If you have a decent balance of 100,000 Qantas Points or more, and need some inspiration for what to do with them, then we’re here to help!
Even though COVID-19 travel restrictions have clipped our wings, domestic demand is higher than before and the trans-Tasman bubble is also open to travellers. Here are some options on what to do with those points, either for now or an international trip in the future.
Looking to turbocharge your Qantas Points balance? Here’s a tempting card sign-up offer which fits the bill.
Travel now: Domestic and trans-Tasman
1. Get up to 18 Business Class upgrades on short domestic flights
Your 100,000 Qantas Points could get you anywhere from two to 18 Business Class upgrades on Qantas domestic routes, depending on the fare and distance travelled.
It takes just 5,400 Qantas Points to upgrade from Economy to Business on flights under 600 miles (965km) from a regular flexible (Economy Flex) ticket.
This could be a great way to reward yourself if they are frequently shuttling between two cities such as Sydney or Melbourne, and you can do this 18 times from a starting balance of 100K Qantas Points.
From the cheaper Red e-Deal tickets, upgrades cost 10,900 points so you would have nine potential upgrades to Business in the bank.
These rates all apply for all ‘Zone 1’ flights on the Qantas upgrade charts.
2. Get up to nine Business upgrades on longer domestic and New Zealand flights
If your company travels usually involve longer 4-5 hour journeys such as Perth to Brisbane or Melbourne to Auckland, then upgrades make more sense as you’ll have more comfort to rest and work, often in the Qantas Business Suite with flatbeds.
On Economy Flex tickets, upgrades for domestic flights start from 10,900 points while it’s 11,900 points for international Qantas flights (up to eight or nine upgrades, respectively).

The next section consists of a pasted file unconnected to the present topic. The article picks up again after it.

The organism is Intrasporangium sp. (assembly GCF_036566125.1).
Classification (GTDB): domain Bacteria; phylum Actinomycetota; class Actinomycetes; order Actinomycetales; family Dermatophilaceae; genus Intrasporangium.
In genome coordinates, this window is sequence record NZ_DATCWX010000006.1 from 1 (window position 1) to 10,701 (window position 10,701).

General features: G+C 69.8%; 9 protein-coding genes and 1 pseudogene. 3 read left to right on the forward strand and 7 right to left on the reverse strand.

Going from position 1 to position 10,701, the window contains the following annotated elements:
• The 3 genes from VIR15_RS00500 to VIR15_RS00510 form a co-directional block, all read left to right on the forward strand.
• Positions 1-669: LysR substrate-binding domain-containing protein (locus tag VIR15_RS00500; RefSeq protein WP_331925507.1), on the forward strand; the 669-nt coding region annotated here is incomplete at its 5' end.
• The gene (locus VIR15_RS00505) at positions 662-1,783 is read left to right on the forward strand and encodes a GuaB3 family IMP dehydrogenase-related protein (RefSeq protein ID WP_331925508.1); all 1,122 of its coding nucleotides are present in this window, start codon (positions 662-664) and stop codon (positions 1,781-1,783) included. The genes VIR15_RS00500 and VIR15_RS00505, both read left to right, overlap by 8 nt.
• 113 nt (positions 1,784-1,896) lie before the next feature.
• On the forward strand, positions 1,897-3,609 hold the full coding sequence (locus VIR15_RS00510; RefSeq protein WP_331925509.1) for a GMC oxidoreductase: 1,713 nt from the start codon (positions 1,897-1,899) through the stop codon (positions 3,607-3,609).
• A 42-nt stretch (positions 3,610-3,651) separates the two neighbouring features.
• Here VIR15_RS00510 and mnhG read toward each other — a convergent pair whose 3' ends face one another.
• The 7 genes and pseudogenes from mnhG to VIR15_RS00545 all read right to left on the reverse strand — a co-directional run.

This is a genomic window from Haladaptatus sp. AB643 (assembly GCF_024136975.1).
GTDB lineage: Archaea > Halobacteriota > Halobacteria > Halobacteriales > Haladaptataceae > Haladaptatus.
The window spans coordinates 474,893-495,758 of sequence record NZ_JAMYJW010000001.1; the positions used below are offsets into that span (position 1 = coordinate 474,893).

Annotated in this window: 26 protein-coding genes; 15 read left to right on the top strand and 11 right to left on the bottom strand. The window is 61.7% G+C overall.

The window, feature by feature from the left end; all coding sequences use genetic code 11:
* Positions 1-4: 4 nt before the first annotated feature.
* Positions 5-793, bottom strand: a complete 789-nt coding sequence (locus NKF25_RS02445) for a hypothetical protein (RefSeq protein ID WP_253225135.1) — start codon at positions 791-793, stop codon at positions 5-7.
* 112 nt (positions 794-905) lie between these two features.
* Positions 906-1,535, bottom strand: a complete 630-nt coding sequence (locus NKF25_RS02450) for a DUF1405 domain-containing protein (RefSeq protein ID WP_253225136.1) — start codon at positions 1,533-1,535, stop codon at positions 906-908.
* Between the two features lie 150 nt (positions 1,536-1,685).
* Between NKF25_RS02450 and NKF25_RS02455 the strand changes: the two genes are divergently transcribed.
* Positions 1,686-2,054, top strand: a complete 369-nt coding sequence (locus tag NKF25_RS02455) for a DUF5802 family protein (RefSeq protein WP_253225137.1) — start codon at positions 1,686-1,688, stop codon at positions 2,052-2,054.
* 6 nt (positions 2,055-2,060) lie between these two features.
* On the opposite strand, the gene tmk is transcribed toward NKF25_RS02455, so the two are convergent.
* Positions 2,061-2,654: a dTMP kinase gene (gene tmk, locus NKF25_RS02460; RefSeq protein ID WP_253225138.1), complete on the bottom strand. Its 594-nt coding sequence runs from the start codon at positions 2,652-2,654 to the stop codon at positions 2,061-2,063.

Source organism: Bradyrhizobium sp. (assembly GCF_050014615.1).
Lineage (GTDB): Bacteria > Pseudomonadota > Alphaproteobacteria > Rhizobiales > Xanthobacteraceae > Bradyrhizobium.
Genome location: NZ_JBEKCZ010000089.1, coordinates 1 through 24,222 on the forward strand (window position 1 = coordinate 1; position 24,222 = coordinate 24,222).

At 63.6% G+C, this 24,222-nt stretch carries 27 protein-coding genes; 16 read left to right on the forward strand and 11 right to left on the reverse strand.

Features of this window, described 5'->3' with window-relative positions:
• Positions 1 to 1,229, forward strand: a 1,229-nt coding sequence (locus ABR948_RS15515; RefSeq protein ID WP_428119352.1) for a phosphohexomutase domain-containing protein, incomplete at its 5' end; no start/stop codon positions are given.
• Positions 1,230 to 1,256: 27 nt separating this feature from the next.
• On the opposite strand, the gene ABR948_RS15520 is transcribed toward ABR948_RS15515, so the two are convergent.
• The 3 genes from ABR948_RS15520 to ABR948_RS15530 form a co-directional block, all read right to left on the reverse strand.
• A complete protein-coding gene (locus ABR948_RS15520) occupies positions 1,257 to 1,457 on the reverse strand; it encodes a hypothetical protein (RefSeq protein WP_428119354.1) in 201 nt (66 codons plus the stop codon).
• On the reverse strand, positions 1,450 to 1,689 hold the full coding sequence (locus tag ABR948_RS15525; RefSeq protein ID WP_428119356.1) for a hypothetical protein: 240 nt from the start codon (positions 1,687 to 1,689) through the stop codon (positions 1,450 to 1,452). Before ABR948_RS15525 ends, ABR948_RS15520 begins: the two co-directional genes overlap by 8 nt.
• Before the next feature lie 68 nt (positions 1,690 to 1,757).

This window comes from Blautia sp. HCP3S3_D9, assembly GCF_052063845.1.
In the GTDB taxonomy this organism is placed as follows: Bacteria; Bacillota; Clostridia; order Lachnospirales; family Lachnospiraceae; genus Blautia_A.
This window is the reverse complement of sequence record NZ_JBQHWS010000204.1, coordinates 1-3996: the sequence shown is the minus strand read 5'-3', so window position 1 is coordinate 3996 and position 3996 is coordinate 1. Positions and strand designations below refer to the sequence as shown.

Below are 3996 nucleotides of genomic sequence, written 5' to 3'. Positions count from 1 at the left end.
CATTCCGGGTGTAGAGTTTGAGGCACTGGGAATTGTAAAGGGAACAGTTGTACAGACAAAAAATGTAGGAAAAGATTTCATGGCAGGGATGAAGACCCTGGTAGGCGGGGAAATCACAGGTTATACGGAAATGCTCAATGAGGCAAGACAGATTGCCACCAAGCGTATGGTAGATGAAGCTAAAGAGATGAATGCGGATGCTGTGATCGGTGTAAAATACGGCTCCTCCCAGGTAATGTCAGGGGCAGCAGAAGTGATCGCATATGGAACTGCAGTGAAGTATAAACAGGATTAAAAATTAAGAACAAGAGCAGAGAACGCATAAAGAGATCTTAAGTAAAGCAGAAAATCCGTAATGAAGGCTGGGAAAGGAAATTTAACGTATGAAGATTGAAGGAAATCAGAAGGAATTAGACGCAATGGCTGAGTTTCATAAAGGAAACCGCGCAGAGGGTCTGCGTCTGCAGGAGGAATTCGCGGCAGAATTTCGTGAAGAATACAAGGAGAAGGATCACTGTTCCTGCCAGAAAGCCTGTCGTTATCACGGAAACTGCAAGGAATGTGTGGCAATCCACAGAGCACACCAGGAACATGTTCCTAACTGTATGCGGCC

From cheaper domestic Red e-Deal or international Economy Saver fares, you’ll need a steeper 27,200 points for domestic (only three upgrades) or 21,800 points for international (up to four upgrades).
These rates all apply for all ‘Zone 3’ flights on the Qantas upgrade charts.
3. Jet from the eastern states to Perth or Auckland in Qantas A330 Business
Qantas has refurbished its large fleet of Airbus A330 aircraft with new Business Class seating with direct aisle access and lie-flat suites in a 1-2-1 configuration.
As of April 2021, it’s found on some East-West Coast flights (i.e. Perth to Sydney, Melbourne and Brisbane), plus selected trans-Tasman flights to Auckland, Wellington and Christchurch.
With a Business Class ticket going for 41,500 Qantas Points each way, you’d need 83,000 points for a return seat – that’s easily done with change when you have 100,000 Qantas Points in your pocket.
4. Fly regionally and domestically in Economy, up to 12 times one-way
There’s never been a better time to explore our own back yard. Fly Qantas to regional destinations from 8,000 points in Economy, plus taxes.
For example, Broome is a very popular destination for West Australians and interstate travellers alike. While cash fares in the July 2021 peak season are in the range of $300-$400 one-way, a reward seat is 12,000 points and $59 — giving an excellent 2.3 cents per point of value.
In this case, just 48,000 Qantas Points and $236 in cash would cover return Broome flights for two from Perth, still leaving plenty of points in your balance for later. Alternatively, you could book up to 12 one-way 8,000-point fares, such as for Sydney-Melbourne travel.